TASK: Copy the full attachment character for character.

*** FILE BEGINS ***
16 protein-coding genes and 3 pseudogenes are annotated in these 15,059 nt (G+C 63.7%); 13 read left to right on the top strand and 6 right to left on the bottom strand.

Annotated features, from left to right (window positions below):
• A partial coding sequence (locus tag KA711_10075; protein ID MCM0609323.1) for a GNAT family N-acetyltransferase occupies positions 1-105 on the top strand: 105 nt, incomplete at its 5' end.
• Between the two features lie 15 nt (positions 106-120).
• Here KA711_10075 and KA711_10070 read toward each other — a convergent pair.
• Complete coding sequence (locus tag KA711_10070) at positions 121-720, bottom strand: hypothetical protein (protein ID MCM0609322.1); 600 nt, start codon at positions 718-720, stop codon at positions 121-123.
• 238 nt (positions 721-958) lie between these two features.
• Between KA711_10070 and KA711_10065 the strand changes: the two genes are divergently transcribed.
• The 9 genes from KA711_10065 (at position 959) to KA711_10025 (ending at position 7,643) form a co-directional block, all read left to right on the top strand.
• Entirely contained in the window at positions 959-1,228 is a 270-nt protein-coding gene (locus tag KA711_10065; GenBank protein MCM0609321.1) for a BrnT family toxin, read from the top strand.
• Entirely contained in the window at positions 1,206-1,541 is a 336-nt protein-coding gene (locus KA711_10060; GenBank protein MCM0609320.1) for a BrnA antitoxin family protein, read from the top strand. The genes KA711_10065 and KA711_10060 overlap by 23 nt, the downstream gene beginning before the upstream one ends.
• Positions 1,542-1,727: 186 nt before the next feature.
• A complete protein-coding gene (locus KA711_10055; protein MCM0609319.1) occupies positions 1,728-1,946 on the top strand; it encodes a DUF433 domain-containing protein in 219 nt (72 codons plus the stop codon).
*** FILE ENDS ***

16 protein-coding genes and 3 pseudogenes are annotated in these 15,059 nt (G+C 63.7%); 13 read left to right on the top strand and 6 right to left on the bottom strand.

Annotated features, from left to right (window positions below):
• A partial coding sequence (locus tag KA711_10075; protein ID MCM0609323.1) for a GNAT family N-acetyltransferase occupies positions 1-105 on the top strand: 105 nt, incomplete at its 5' end.
• Between the two features lie 15 nt (positions 106-120).
• Here KA711_10075 and KA711_10070 read toward each other — a convergent pair.
• Complete coding sequence (locus tag KA711_10070) at positions 121-720, bottom strand: hypothetical protein (protein ID MCM0609322.1); 600 nt, start codon at positions 718-720, stop codon at positions 121-123.
• 238 nt (positions 721-958) lie between these two features.
• Between KA711_10070 and KA711_10065 the strand changes: the two genes are divergently transcribed.
• The 9 genes from KA711_10065 (at position 959) to KA711_10025 (ending at position 7,643) form a co-directional block, all read left to right on the top strand.
• Entirely contained in the window at positions 959-1,228 is a 270-nt protein-coding gene (locus tag KA711_10065; GenBank protein MCM0609321.1) for a BrnT family toxin, read from the top strand.
• Entirely contained in the window at positions 1,206-1,541 is a 336-nt protein-coding gene (locus KA711_10060; GenBank protein MCM0609320.1) for a BrnA antitoxin family protein, read from the top strand. The genes KA711_10065 and KA711_10060 overlap by 23 nt, the downstream gene beginning before the upstream one ends.
• Positions 1,542-1,727: 186 nt before the next feature.
• A complete protein-coding gene (locus KA711_10055; protein MCM0609319.1) occupies positions 1,728-1,946 on the top strand; it encodes a DUF433 domain-containing protein in 219 nt (72 codons plus the stop codon).